While there is a LOT to explore in the realm of Ayurveda and how it supports women, I feel a simple place to begin is understanding how a woman’s dosha* changes once she has given birth and how she can best use this awareness to nourish and heal herself fully.
According to the Ayurvedic tradition, each body is a unique combination of the 5 natural elements: earth, fire, air, water, and ether. While all 5 elements are present in everyone, there are two predominant elements that make up each person’s dosha (mind-body type), for example:
Vata ~ air & ether
Pitta ~ fire & water
Kapha ~ water & earth
During childbirth and postpartum, the most prominent dosha is Vata. Vata directly translates as wind, and governs all movement in the body and mind. It is responsible for elimination, muscular movement, blood flow, sensory input to the brain, the nervous system, and the circulation of nutrients in all cellular tissue. When Vata is out of balance, it impacts our entire body system.
Childbirth causes a Vata imbalance in all women, regardless of how her birth unfolded. The downward force that brings a baby through the birth canal is Vata. The emptiness of the womb is Vata, in the form of space. A Vata imbalance can cause a woman to feel off-center, scattered, and vulnerable to cold and dry.
Vata imbalance can be addressed through food (see the recipe across). Warming, nourishing meals will aid in healing and ground a woman into her body, while also being gentle on her system. She will be replenished as she integrates her birth, produces milk for her baby, and restores her body. In addition to her physical healing, when a new mama is well fed and hydrated she will be able to focus on her most important task, which is to bond with her baby.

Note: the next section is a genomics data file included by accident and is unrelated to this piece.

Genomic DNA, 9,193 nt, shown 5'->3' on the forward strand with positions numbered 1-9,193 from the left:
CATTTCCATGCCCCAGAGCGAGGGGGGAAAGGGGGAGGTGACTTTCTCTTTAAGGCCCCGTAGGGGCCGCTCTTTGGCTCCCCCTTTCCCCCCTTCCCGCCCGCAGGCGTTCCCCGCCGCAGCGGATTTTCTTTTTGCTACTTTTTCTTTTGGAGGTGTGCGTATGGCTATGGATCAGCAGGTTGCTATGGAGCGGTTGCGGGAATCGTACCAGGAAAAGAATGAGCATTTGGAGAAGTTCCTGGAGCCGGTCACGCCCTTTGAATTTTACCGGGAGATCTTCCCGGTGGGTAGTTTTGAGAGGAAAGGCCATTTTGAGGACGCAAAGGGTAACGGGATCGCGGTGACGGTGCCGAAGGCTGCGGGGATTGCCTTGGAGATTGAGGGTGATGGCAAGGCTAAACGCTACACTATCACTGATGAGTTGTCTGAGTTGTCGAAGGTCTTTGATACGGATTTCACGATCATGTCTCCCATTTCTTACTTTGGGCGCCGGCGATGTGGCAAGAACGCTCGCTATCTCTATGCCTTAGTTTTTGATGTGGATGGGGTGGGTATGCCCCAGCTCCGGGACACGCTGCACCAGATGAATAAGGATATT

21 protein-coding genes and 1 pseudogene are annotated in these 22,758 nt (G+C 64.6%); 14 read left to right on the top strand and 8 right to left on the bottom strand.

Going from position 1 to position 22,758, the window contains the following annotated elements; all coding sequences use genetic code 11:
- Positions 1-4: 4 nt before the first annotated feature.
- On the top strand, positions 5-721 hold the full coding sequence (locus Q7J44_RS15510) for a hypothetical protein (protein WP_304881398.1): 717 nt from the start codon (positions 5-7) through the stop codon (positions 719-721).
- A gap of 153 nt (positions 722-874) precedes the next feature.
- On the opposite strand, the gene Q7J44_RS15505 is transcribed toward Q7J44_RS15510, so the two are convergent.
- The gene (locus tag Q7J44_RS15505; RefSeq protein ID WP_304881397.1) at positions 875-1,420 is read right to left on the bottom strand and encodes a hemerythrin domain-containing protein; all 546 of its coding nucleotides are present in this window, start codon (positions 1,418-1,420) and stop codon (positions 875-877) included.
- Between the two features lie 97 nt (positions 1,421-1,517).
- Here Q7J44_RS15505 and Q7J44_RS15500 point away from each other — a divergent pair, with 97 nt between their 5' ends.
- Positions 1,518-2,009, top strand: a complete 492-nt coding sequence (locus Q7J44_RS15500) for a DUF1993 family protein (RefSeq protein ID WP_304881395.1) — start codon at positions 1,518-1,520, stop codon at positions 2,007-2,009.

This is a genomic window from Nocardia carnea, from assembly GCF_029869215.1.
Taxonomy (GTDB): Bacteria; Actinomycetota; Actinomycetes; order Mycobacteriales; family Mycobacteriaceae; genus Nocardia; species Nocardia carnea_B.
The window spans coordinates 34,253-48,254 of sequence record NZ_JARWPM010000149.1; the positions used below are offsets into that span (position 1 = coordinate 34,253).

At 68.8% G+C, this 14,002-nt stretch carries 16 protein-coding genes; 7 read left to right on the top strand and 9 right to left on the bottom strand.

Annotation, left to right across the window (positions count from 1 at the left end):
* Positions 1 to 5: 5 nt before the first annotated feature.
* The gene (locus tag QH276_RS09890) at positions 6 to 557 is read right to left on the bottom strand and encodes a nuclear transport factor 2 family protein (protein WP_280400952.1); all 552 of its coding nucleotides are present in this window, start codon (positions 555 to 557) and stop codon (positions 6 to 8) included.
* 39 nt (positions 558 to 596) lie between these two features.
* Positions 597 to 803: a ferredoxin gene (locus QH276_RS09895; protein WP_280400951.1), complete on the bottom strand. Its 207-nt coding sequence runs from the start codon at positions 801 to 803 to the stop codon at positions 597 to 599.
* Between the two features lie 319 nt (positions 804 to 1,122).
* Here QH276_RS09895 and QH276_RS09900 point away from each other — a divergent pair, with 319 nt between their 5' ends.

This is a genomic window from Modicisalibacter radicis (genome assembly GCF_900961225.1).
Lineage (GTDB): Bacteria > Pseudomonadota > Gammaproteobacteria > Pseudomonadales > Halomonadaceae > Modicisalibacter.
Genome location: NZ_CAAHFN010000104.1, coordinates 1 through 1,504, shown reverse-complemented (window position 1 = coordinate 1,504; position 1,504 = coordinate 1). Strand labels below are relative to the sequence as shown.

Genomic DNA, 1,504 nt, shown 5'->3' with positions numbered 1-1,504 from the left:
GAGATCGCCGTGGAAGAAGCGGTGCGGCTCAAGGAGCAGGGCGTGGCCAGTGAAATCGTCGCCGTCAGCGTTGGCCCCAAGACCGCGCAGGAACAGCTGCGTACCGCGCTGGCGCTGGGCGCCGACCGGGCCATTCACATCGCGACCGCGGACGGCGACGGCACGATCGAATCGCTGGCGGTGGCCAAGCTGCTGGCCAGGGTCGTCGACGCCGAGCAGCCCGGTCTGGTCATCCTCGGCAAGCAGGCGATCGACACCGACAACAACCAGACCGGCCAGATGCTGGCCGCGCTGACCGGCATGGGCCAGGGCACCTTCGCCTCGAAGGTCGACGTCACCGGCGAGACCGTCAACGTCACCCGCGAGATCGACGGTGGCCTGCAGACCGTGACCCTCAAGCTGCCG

• 1 tsp cumin seed
• 1 tsp fennel seed
• 1 tsp coriander seed
• 1 tsp mustard Seed
• Fresh turmeric
• Fresh ginger
• 1 cup white basmati rice (soaked overnight and rinsed thoroughly)
• 1 cup mung beans (soaked overnight and rinsed thoroughly)
• Fresh vegetables of choice. (You can use a local starch such as pumpkin, ulu, kalo, in place of some or all grain)
This recipe can be amended as desired. I vary my recipe each time I make it depending on the mama’s preferences.
• Warm 1 tbsp of ghee in a pot.
• Add seeds and toast, until they begin to pop stirring to avoid burning.
• Once seeds are toasted (most of them will be split open) stir in fresh ginger, turmeric, and vegetables. Stew all ingredients together until they begin to tender.
• Add in 4 cups of water or homemade broth and simmer until grains are cooked. Note: You may need to add more liquid.
• Eat warm and enjoy!
You can also freeze extra servings or keep it warm to eat throughout the day. Kitchari is wonderful breakfast, lunch, and dinner! And can be thoroughly enjoyed throughout the cooler winter months.
*Doshas express unique blends of physical, emotional, and mental characteristics. In Ayurveda, health is defined as the dynamic state of balance between mind, body, and environment.